in 2004 in the journal Mitigation and Adaptation Strategies for Global
Last year, Illinois researchers obtained 60 tons per hectare (2.47 acre),
Long said at the BA Festival of Science.
Using a computer simulator, Heaton predicted that if just 10 percent
of Illinois land mass was devoted to Miscanthus, it could provide 50
percent of Illinois electricity needs. Using Miscanthus for energy would
not necessarily reduce energy costs in the short term, Heaton said,
but there would be significant savings in carbon dioxide production.
The Illinois Miscanthus crop began three years ago when Heaton planted
400 Miscanthus rhizomes, which were generated from three rhizomes donated
by the Turfgrass Program in the department of natural resources and
environmental sciences. Because Miscanthus is sterile, cuttings of Miscanthus
rhizomes must be used to create new plants.
Now in their third year, the three 33-by-33 feet Miscanthus plots at
the intersection of South First Street and Airport Road in Savoy, Ill.,
are considered mature. Their 10-foot tall stems are twice as high as
switchgrass, a prairie grass native to Illinois. Grown side by side,
Miscanthus produces more than twice as much biomass as switchgrass,
To investigate how Miscanthus is so productive, Dohleman and others
take measurements of photosynthesis throughout the day. He measures
the intensity of the sun and then places a leaf in a chamber, allowing
him to measure the rate of photosynthesis depending upon ambient sunlight.
Preliminary results show that Miscanthus has a 27 percent greater rate
of photosynthesis at midday compared with switchgrass.
Nine different fields across the state are being used to help estimate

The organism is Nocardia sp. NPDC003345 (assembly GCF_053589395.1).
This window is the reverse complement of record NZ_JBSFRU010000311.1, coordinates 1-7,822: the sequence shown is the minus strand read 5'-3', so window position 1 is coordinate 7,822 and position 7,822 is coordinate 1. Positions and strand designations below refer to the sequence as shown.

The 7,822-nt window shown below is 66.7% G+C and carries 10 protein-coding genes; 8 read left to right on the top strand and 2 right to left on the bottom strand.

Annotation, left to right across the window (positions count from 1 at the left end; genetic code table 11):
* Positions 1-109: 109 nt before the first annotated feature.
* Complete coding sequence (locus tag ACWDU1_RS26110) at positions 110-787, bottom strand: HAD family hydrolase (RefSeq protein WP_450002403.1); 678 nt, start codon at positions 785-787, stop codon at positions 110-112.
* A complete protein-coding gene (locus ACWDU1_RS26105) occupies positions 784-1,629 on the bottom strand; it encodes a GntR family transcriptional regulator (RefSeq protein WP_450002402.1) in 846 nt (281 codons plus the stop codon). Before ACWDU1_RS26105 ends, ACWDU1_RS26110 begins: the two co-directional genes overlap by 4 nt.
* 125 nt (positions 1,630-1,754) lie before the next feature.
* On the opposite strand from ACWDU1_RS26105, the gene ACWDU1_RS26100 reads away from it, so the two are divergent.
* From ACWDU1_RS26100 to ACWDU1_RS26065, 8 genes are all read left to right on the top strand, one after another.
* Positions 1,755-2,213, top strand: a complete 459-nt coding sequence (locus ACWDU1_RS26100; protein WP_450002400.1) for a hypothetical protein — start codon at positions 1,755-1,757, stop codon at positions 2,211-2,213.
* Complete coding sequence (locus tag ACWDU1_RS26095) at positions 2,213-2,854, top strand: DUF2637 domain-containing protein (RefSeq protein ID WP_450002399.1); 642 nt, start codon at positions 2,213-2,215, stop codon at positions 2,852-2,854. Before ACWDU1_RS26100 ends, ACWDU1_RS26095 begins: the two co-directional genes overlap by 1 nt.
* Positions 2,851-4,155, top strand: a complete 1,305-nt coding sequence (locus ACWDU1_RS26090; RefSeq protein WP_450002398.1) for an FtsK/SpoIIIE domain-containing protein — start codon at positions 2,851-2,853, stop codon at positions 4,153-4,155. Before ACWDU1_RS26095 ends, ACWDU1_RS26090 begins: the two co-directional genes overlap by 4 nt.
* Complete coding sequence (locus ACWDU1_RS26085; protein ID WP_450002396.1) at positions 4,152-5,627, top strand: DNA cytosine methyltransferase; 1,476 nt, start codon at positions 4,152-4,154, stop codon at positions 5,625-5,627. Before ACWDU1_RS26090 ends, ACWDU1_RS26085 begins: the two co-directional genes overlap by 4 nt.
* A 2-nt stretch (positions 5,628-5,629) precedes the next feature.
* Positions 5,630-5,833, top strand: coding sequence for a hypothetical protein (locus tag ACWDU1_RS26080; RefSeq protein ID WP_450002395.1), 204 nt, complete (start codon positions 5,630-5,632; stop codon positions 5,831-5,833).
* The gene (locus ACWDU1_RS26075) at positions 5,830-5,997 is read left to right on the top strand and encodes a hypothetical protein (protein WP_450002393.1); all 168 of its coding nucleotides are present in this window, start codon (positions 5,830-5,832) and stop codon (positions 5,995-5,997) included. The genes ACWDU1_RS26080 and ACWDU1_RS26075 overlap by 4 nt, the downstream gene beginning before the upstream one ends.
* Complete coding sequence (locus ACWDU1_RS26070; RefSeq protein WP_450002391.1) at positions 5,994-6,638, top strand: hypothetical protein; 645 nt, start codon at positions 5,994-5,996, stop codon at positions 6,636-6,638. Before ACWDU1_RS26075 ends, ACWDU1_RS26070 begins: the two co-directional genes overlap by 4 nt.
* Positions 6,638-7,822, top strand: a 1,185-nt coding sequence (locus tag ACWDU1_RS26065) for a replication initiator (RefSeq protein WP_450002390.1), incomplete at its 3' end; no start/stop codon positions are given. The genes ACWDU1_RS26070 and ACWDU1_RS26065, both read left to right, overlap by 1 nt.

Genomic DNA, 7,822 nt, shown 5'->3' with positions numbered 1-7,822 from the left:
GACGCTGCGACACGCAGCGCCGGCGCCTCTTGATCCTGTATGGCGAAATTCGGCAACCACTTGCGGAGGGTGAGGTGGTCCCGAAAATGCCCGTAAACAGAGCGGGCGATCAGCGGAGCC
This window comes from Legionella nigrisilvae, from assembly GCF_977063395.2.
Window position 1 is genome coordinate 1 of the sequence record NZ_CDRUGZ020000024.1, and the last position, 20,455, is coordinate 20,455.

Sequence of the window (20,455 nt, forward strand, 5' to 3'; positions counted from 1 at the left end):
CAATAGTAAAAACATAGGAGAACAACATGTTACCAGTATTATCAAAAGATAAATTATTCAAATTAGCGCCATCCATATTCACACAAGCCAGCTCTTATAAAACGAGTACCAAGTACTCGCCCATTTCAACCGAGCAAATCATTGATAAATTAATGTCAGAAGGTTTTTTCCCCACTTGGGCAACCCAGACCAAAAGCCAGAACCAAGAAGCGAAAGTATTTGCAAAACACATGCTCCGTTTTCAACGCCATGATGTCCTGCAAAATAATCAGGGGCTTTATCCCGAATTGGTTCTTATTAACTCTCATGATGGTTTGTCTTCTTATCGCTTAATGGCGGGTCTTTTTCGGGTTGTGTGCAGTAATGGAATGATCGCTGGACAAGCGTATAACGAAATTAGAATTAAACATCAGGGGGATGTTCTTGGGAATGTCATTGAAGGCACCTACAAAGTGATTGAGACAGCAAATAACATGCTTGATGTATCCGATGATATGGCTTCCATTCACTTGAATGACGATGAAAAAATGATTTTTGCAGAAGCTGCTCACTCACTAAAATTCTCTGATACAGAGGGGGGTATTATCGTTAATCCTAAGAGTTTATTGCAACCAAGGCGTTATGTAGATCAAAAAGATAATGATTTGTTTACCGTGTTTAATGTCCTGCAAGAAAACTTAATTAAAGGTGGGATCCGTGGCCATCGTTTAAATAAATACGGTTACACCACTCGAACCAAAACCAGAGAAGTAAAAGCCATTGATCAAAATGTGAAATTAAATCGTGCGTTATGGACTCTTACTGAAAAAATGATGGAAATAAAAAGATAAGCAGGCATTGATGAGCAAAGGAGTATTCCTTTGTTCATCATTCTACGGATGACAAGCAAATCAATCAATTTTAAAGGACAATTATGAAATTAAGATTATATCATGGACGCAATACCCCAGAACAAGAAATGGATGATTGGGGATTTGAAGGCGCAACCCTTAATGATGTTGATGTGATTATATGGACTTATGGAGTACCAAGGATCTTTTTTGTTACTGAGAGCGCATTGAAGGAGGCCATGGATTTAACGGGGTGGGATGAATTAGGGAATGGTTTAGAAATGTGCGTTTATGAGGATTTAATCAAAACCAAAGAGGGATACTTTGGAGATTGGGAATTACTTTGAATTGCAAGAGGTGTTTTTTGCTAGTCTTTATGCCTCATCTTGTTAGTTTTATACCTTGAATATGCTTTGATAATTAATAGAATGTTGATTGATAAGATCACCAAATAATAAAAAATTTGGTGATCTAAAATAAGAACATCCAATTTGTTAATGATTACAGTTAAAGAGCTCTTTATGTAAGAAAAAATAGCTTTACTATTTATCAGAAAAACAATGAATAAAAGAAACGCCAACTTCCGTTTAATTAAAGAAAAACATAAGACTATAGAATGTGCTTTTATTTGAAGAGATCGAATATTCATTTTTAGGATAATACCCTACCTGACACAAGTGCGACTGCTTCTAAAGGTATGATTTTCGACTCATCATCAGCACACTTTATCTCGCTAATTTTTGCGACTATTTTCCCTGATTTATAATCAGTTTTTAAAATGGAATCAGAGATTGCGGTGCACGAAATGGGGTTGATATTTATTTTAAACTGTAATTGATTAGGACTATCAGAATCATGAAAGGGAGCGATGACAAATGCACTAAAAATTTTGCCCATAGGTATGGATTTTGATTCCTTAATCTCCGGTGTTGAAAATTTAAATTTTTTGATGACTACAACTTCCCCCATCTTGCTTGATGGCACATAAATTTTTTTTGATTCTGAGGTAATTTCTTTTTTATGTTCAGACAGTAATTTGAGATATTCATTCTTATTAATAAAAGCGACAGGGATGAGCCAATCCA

Miscanthus productivity, Heaton said. Plots in Champaign and Christian
counties each have more than 2 acres of Miscanthus, and DeKalb, Pike,
Pope, Wayne, Fayette and Mason counties have smaller plots. Plots in
Champaign County have shown the greatest yearly yields, according to
Long’s 2004 progress report to the Illinois Council on Food and
Agricultural Research, which funded the experiments.
“It is my hope that Illinois will take the lead in renewable energy
and that the state will benefit from that lead,” Long said.
Other varieties of Miscanthus have been grown successfully in Indiana,
Michigan and Ohio. However, the giant Miscanthus being grown by the
Illinois researchers has the greatest potential as a fuel source because
of its high yields and because it is sterile and cannot become a weed,
Heaton said. “Miscanthus sacchariflorus and some of the other
fertile Miscanthus species can be quite invasive,” she said.
At a research station near Hornum, Denmark, giant Miscanthus has been
grown for 22 years in Europe’s longest-running experimental field.
The crop has never been invasive and rhizome spread has been no more
than 1.5 meters (4.92 feet), said Uffe Jorgensen, senior scientist for
the Danish Institute of Agricultural Sciences.
The next step, Long said, is to demonstrate how Miscanthus goes from
a plant to a power source. Existing U.S. power plants could be modified
to use Miscanthus for fuel as in Europe, he said.
Long collaborates with researchers at the Institute of Genomic Biology
to study whether Miscanthus could be converted to alcohol, which could
be used as fuel.